Docker vs OpenShift: What are the differences?
Developers describe Docker as "Enterprise Container Platform for High-Velocity Innovation". The Docker Platform is the industry-leading container platform for continuous, high-velocity innovation, enabling organizations to seamlessly build and share any application — from legacy to what comes next — and securely run them anywhere. On the other hand, OpenShift is detailed as "Red Hat's free Platform as a Service (PaaS) for hosting Java, PHP, Ruby, Python, Node.js, and Perl apps". OpenShift is Red Hat's Cloud Computing Platform as a Service (PaaS) offering. OpenShift is an application platform in the cloud where application developers and teams can build, test, deploy, and run their applications.
Docker belongs to "Virtual Machine Platforms & Containers" category of the tech stack, while OpenShift can be primarily classified under "Platform as a Service".
Some of the features offered by Docker are:
- Integrated developer tools
- open, portable images
- shareable, reusable apps
On the other hand, OpenShift provides the following key features:
- Built-in support for Node.js, Ruby, Python, PHP, Perl, and Java (the standard in today's Enterprise)
- OpenShift is extensible with a customizable cartridge functionality that allows developers to add any other language they wish. We've seen everything from Clojure to Cobol running on OpenShift.
- OpenShift supports frameworks ranging from Spring, to Rails, to Play
"Rapid integration and build up" is the top reason why over 816 developers like Docker, while over 95 developers mention "Good free plan" as the leading cause for choosing OpenShift.
Docker and OpenShift are both open source tools. Docker with 54K GitHub stars and 15.6K forks on GitHub appears to be more popular than OpenShift with 915 GitHub stars and 563 GitHub forks.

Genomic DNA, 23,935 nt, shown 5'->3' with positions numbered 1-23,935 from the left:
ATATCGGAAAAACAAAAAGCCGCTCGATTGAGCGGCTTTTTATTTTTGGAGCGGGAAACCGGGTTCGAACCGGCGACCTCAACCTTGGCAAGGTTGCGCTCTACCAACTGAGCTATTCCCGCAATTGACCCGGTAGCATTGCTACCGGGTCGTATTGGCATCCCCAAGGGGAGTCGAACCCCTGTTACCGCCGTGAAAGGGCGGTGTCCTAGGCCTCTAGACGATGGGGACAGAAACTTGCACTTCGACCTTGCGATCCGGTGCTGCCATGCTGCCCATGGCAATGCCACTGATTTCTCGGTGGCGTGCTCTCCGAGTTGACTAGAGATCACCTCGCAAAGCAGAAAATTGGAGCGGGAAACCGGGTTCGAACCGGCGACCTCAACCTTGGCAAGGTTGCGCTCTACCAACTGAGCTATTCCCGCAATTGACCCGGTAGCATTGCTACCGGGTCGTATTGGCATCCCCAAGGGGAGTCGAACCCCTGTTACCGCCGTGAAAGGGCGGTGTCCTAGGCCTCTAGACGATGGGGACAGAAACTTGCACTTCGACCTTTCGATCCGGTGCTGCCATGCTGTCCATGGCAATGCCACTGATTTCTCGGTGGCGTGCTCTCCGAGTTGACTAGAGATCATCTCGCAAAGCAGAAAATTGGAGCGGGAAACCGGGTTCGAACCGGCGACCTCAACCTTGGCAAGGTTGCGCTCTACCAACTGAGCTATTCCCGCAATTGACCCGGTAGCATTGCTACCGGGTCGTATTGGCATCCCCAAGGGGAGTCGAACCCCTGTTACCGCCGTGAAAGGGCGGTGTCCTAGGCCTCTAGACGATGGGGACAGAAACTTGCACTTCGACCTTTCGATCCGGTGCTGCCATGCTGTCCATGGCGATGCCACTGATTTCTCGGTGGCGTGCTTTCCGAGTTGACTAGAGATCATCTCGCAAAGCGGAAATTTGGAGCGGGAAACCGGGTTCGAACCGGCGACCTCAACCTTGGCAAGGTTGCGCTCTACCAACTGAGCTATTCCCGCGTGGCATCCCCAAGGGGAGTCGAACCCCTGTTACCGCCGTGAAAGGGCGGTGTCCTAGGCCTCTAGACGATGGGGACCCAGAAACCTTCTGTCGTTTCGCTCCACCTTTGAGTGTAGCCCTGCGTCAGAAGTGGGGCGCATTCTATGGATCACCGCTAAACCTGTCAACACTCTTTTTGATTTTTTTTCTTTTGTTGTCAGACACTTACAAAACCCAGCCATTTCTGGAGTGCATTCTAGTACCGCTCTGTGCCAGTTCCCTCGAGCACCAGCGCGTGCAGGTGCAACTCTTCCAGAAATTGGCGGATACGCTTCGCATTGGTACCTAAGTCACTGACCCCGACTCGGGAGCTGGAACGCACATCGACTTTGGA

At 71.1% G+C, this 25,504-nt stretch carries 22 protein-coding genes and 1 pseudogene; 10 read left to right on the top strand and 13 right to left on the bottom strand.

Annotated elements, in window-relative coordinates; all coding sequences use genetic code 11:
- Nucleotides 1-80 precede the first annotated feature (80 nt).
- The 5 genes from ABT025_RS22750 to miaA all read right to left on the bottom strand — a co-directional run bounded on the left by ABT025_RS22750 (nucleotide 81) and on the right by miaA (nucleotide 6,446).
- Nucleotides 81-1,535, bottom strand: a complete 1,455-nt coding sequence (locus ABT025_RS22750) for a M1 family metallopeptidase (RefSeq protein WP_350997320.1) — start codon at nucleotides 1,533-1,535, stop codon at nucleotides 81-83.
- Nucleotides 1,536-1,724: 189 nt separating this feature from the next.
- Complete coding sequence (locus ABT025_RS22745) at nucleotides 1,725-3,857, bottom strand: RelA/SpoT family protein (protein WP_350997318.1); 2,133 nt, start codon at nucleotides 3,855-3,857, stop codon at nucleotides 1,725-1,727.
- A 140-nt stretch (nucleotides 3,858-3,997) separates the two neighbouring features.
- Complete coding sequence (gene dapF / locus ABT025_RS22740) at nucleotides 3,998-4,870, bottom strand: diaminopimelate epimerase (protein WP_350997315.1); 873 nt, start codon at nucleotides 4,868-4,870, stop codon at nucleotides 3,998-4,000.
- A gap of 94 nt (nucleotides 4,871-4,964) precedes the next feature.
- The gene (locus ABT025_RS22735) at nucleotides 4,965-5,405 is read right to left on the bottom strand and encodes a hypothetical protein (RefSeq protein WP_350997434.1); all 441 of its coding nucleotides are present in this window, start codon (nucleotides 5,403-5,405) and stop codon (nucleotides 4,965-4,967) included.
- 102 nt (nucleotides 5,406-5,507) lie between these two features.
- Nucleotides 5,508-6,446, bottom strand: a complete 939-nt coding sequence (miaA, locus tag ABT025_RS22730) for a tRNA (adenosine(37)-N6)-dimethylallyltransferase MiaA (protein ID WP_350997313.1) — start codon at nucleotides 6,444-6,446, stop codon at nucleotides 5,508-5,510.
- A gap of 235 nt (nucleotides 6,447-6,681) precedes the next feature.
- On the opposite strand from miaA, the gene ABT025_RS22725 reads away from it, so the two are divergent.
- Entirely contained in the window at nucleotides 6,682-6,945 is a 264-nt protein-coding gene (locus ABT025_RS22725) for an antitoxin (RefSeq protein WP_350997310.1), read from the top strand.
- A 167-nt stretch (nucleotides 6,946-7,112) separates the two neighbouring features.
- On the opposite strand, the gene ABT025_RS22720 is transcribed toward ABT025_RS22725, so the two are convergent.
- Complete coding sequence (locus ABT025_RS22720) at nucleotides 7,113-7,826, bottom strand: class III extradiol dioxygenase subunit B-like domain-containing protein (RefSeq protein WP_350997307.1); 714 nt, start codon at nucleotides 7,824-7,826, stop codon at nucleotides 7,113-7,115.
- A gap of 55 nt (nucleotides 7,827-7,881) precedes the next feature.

Spotify, Pinterest, and Twitter are some of the popular companies that use Docker, whereas OpenShift is used by Accenture, Vungle, and Hazeorid. Docker has a broader approval, being mentioned in 3527 company stacks & 3449 developers stacks; compared to OpenShift, which is listed in 50 company stacks and 52 developer stacks.
lxd/lxc and Docker aren't congruent so this comparison needs a more detailed look; but in short I can say: the lxd-integrated administration of storage including zfs with its snapshot capabilities as well as the system container (multi-process) approach of lxc vs. the limited single-process container approach of Docker is the main reason I chose lxd over Docker.
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Red Hat, Inc.
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Docker is the new kid on the block disrupting virtualization nowadays. You're able to save up to 70% of your development cost on AWS (or any other cloud) switching to Docker. For example instead of paying for many small VMs you can spin up a large one with many Docker containers to drastically lower your cost. That alone is only one of the reasons why Docker is the future and it's not even the best feature: isolation, testability, reproducibility, standardization, security, and upgrading / downgrading / application versions to name a few. You can spin up 1000's of Docker containers on an ordinary Laptop, but you would have trouble spinning up 100's of VMs. If you haven't already checked out Docker you're missing out on a huge opportunity to join the movement that will change development/production environments forever